The Mystical Arts of Tibet
On Exhibit in Gallery V at Berea College
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Picture of Monks working Creating a Mandala Sand Painting

The Art of Building a Universe

The mandala sand painting process begins with an opening ceremony, during which the lamas consecrate the site and call forth the forces of goodness. This is done by means of chanting, music and mantra recitation, and requires approximately half an hour.

The lamas then begin the exhibit by drawing an outline of the mandala on the wooden platform, which requires the remainder of the day. The following days see the laying of the colored sands, which is effected by pouring the sand from traditional metal funnels called chak-pur. Each monk holds a chak-pur in one hand, while running a metal rod on its grated surface; the vibration causes the sands to flow like liquid.

Traditionally most sand mandalas are destroyed shortly after their completion. This is done as a metaphor of the impermanence of life. The sands are swept up and placed in an urn; to fulfill the function of healing, half is distributed to the audience at the closing ceremony, while the remainder is carried to a nearby body of water, where it is deposited. The waters then carry the healing blessing to the ocean, and from there it spreads throughout the world for planetary healing.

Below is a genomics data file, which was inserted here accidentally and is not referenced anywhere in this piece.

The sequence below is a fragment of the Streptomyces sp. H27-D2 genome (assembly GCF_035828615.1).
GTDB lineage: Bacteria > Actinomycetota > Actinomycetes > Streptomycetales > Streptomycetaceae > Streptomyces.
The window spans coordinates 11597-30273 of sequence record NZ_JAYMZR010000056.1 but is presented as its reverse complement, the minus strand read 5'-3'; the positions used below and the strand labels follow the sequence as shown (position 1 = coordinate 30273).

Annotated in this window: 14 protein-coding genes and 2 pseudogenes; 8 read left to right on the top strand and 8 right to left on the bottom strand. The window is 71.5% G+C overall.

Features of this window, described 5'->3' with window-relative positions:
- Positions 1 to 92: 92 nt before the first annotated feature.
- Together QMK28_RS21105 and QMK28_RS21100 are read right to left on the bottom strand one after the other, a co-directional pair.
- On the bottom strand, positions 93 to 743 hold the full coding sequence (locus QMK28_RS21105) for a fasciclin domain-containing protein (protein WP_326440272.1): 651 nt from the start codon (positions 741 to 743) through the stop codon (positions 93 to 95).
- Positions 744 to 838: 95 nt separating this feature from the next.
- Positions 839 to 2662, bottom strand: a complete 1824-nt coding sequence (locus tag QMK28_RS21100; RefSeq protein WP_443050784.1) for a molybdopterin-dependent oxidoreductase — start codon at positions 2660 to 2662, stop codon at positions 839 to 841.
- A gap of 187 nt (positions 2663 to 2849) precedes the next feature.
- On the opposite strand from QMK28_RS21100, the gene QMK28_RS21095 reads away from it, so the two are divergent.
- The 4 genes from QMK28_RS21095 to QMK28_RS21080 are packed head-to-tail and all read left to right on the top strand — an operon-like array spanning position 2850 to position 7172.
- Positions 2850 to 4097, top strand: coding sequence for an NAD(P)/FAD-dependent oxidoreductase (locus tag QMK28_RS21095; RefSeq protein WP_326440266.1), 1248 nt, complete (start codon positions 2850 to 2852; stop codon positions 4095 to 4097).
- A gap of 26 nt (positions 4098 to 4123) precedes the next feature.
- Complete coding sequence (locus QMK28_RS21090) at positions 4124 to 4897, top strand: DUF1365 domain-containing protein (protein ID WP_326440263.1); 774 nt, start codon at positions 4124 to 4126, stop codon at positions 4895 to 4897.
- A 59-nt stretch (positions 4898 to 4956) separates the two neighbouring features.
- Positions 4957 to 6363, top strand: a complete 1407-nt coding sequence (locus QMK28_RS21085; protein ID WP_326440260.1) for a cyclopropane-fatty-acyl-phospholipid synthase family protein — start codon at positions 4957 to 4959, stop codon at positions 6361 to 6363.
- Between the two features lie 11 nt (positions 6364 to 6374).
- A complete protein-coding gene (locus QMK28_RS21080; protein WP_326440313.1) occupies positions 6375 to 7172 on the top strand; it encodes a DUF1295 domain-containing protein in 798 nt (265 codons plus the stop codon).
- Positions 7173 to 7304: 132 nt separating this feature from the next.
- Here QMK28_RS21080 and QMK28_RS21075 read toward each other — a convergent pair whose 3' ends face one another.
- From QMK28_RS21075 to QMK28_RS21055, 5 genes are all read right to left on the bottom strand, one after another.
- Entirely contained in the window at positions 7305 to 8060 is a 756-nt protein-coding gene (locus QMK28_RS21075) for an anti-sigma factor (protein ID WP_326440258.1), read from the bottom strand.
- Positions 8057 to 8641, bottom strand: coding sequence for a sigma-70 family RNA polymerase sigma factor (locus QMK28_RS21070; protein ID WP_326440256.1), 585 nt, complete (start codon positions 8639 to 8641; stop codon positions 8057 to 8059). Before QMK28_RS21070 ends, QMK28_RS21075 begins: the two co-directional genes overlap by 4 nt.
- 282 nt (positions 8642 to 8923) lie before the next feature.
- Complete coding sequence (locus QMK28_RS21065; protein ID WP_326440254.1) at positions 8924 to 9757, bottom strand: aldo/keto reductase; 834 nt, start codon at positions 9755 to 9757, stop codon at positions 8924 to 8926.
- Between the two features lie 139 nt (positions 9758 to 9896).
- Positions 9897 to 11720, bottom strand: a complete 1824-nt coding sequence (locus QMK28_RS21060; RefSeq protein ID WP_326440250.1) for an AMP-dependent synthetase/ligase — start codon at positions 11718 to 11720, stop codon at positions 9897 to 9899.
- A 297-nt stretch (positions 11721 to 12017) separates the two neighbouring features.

This closing ceremony is very colorful. Many closing ceremonies in the past have been attended by crowds of hundreds of people, and in some cases several thousand have come. In Tibet, it was the tradition to dismantle the mandala when its purpose had been fulfilled, and this was the fate of 99% of sand paintings. Some monasteries, however, did keep one on permanent display on the grounds that as long as world healing and purification were required the purpose of the sand painting was not yet fulfilled.

Text & Image provided by The Mystical Arts of Tibet.
Image by Bard Wrisley